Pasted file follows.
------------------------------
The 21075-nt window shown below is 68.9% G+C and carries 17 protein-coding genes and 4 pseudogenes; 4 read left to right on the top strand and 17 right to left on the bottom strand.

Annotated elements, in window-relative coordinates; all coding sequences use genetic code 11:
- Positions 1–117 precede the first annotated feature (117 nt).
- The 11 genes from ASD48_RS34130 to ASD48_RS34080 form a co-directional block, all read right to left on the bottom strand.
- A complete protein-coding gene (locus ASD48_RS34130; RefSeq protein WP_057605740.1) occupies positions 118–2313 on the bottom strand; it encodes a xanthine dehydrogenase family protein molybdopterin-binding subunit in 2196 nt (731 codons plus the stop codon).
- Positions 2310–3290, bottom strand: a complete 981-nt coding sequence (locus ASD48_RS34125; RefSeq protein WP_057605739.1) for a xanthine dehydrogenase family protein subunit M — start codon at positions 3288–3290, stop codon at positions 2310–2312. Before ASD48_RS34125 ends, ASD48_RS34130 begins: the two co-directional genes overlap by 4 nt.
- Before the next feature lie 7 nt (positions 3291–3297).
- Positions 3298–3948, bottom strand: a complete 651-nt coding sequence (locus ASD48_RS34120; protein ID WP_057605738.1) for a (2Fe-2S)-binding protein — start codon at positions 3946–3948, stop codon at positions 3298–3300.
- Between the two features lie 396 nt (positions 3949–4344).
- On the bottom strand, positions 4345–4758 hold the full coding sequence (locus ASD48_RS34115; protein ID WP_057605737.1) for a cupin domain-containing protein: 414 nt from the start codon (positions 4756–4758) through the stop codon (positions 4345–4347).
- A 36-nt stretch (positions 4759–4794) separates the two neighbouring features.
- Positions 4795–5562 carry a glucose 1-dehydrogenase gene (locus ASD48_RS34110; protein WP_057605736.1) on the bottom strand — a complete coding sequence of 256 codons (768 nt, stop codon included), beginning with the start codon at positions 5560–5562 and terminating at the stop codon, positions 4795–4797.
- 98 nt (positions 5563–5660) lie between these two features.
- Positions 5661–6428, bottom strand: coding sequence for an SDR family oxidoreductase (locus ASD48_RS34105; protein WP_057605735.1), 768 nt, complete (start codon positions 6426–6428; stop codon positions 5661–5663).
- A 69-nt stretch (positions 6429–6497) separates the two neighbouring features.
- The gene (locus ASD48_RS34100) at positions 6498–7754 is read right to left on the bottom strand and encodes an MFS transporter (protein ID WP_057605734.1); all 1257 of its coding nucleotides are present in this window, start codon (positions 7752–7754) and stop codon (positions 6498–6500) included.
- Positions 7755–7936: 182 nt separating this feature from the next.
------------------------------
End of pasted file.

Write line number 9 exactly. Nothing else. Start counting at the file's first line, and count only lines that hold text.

- Between the two features lie 396 nt (positions 3949–4344).